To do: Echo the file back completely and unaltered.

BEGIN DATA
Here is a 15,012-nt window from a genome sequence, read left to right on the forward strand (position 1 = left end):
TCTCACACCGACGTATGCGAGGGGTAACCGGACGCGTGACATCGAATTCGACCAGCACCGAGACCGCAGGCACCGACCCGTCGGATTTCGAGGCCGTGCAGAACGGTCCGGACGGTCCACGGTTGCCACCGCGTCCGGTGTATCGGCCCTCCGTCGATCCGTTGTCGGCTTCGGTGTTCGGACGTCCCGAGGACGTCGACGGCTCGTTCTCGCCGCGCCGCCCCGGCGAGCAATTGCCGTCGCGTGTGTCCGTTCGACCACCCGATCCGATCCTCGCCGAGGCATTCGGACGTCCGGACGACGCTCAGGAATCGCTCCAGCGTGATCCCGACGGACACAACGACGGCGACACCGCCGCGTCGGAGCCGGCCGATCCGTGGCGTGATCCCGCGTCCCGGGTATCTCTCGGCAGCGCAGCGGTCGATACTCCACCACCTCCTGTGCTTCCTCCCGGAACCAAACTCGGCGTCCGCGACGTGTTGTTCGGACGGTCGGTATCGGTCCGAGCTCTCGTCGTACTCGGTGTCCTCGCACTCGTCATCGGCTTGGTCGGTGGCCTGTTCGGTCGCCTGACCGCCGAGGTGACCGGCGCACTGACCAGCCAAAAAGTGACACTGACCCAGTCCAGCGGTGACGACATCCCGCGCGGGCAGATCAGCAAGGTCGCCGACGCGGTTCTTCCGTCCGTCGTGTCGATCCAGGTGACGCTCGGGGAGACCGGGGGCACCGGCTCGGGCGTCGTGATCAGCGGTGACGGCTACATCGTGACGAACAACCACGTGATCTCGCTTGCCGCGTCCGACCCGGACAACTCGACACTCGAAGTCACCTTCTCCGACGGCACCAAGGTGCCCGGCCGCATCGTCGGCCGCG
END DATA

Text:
Here is a 15,012-nt window from a genome sequence, read left to right on the forward strand (position 1 = left end):
TCTCACACCGACGTATGCGAGGGGTAACCGGACGCGTGACATCGAATTCGACCAGCACCGAGACCGCAGGCACCGACCCGTCGGATTTCGAGGCCGTGCAGAACGGTCCGGACGGTCCACGGTTGCCACCGCGTCCGGTGTATCGGCCCTCCGTCGATCCGTTGTCGGCTTCGGTGTTCGGACGTCCCGAGGACGTCGACGGCTCGTTCTCGCCGCGCCGCCCCGGCGAGCAATTGCCGTCGCGTGTGTCCGTTCGACCACCCGATCCGATCCTCGCCGAGGCATTCGGACGTCCGGACGACGCTCAGGAATCGCTCCAGCGTGATCCCGACGGACACAACGACGGCGACACCGCCGCGTCGGAGCCGGCCGATCCGTGGCGTGATCCCGCGTCCCGGGTATCTCTCGGCAGCGCAGCGGTCGATACTCCACCACCTCCTGTGCTTCCTCCCGGAACCAAACTCGGCGTCCGCGACGTGTTGTTCGGACGGTCGGTATCGGTCCGAGCTCTCGTCGTACTCGGTGTCCTCGCACTCGTCATCGGCTTGGTCGGTGGCCTGTTCGGTCGCCTGACCGCCGAGGTGACCGGCGCACTGACCAGCCAAAAAGTGACACTGACCCAGTCCAGCGGTGACGACATCCCGCGCGGGCAGATCAGCAAGGTCGCCGACGCGGTTCTTCCGTCCGTCGTGTCGATCCAGGTGACGCTCGGGGAGACCGGGGGCACCGGCTCGGGCGTCGTGATCAGCGGTGACGGCTACATCGTGACGAACAACCACGTGATCTCGCTTGCCGCGTCCGACCCGGACAACTCGACACTCGAAGTCACCTTCTCCGACGGCACCAAGGTGCCCGGCCGCATCGTCGGCCGCG